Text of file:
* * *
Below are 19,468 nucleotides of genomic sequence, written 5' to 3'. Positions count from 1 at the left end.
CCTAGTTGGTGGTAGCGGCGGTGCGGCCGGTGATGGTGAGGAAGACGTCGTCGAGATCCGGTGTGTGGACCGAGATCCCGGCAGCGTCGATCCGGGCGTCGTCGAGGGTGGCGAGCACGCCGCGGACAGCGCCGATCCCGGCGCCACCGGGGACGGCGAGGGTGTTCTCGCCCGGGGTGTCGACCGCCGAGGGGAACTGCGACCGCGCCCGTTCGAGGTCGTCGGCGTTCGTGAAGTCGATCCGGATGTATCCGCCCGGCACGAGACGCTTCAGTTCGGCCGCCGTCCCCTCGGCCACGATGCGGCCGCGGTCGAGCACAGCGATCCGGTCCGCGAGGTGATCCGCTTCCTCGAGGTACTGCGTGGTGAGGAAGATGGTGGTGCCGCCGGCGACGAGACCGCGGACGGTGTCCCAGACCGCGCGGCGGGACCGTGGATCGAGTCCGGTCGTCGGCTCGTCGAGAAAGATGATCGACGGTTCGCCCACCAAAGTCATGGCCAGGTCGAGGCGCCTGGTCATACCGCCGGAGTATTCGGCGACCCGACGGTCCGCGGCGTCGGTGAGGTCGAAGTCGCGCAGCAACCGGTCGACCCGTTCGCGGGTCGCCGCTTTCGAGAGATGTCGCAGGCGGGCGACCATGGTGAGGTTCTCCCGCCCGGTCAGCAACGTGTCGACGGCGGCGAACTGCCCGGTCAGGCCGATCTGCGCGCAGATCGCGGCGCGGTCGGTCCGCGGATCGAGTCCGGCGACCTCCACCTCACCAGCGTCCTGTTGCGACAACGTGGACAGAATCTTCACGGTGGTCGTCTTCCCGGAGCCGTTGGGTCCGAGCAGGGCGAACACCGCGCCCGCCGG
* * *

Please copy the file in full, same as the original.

Below are 19,468 nucleotides of genomic sequence, written 5' to 3'. Positions count from 1 at the left end.
CCTAGTTGGTGGTAGCGGCGGTGCGGCCGGTGATGGTGAGGAAGACGTCGTCGAGATCCGGTGTGTGGACCGAGATCCCGGCAGCGTCGATCCGGGCGTCGTCGAGGGTGGCGAGCACGCCGCGGACAGCGCCGATCCCGGCGCCACCGGGGACGGCGAGGGTGTTCTCGCCCGGGGTGTCGACCGCCGAGGGGAACTGCGACCGCGCCCGTTCGAGGTCGTCGGCGTTCGTGAAGTCGATCCGGATGTATCCGCCCGGCACGAGACGCTTCAGTTCGGCCGCCGTCCCCTCGGCCACGATGCGGCCGCGGTCGAGCACAGCGATCCGGTCCGCGAGGTGATCCGCTTCCTCGAGGTACTGCGTGGTGAGGAAGATGGTGGTGCCGCCGGCGACGAGACCGCGGACGGTGTCCCAGACCGCGCGGCGGGACCGTGGATCGAGTCCGGTCGTCGGCTCGTCGAGAAAGATGATCGACGGTTCGCCCACCAAAGTCATGGCCAGGTCGAGGCGCCTGGTCATACCGCCGGAGTATTCGGCGACCCGACGGTCCGCGGCGTCGGTGAGGTCGAAGTCGCGCAGCAACCGGTCGACCCGTTCGCGGGTCGCCGCTTTCGAGAGATGTCGCAGGCGGGCGACCATGGTGAGGTTCTCCCGCCCGGTCAGCAACGTGTCGACGGCGGCGAACTGCCCGGTCAGGCCGATCTGCGCGCAGATCGCGGCGCGGTCGGTCCGCGGATCGAGTCCGGCGACCTCCACCTCACCAGCGTCCTGTTGCGACAACGTGGACAGAATCTTCACGGTGGTCGTCTTCCCGGAGCCGTTGGGTCCGAGCAGGGCGAACACCGCGCCCGCCGG